PhD candidate Paul Jansons1,2, Dr Lisa O’Brien2,3, PhD candidate Lauren Robins1,2, Prof Terry Haines1,2
1Monash Health, Allied Health Research Unit, Cheltenham, Australia, 2Monash University, Physiotherapy Department, Frankston, Australia, 3Monash University, Occupational Therapy Department, Frankston, Australia
To investigate the comparative cost effectiveness of gym versus home-based exercise programs with telephone-follow up for adults with chronic health conditions who had completed a short term, supervised exercise program
A two-group 12 month intervention, randomised controlled trial. One group received a gym based exercise program, the other a home-based exercise program with telephone follow up. The economic evaluation took the form of a trial-based, comparative, incremental cost-utility analysis undertaken from the societal perspective with a 12 month time horizon. Health care costs were collected from government databases and participant self-report, productivity costs from self-report, and health utility was measured using the EQ-5D-3L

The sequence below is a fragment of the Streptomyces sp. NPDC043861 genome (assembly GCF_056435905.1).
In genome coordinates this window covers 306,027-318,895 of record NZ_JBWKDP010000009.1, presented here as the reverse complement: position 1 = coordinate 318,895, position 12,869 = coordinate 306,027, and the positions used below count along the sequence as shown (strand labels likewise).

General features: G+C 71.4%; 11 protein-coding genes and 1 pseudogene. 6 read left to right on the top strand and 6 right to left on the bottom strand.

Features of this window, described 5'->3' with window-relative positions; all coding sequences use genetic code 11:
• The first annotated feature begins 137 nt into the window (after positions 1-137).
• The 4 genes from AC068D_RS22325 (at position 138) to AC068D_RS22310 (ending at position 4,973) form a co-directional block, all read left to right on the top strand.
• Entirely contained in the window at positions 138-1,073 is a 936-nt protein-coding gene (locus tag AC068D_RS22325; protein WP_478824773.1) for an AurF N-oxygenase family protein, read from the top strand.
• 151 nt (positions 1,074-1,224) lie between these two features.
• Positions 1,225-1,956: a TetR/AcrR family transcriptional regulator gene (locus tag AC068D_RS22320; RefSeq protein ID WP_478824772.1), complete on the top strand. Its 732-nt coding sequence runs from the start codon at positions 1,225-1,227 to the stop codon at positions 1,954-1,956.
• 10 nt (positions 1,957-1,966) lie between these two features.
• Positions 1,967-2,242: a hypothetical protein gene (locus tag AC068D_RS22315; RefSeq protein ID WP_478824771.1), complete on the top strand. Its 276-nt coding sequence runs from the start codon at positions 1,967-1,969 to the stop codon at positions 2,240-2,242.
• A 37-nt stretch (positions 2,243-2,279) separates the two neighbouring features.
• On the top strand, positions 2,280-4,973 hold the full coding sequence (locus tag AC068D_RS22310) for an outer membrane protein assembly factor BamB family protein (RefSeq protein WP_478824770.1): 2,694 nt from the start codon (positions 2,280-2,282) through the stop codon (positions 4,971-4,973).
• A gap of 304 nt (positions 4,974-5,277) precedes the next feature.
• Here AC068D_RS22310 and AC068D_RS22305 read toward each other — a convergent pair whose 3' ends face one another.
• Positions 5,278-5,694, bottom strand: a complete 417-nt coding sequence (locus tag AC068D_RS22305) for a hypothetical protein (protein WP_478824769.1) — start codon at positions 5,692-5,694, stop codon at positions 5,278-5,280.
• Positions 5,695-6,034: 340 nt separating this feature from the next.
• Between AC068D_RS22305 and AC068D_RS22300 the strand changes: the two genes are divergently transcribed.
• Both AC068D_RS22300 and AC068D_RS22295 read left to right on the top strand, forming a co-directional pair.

100 participants included in the dataset. The gym-based follow-up approach would cost an additional $491,572 AUD from the societal perspective to gain one quality adjusted life year compared to the telephone-based approach. There was considerable uncertainty in this finding in that there was a 37% probability that the telephone-based approach was both less costly and more effective than they gym-based approach. Sensitivity analyses were conducted to vary the perspective of the evaluation to both the patient and health service perspectives separately.
Significance of the findings to allied health
The gym-based approach was more costly to implement. These additional costs are unlikely to be justified by differences in health outcomes attained. Further research conducted across multiple socioeconomic groups and with an additional no-intervention comparison group is warranted to further inform clinical decision-making in this area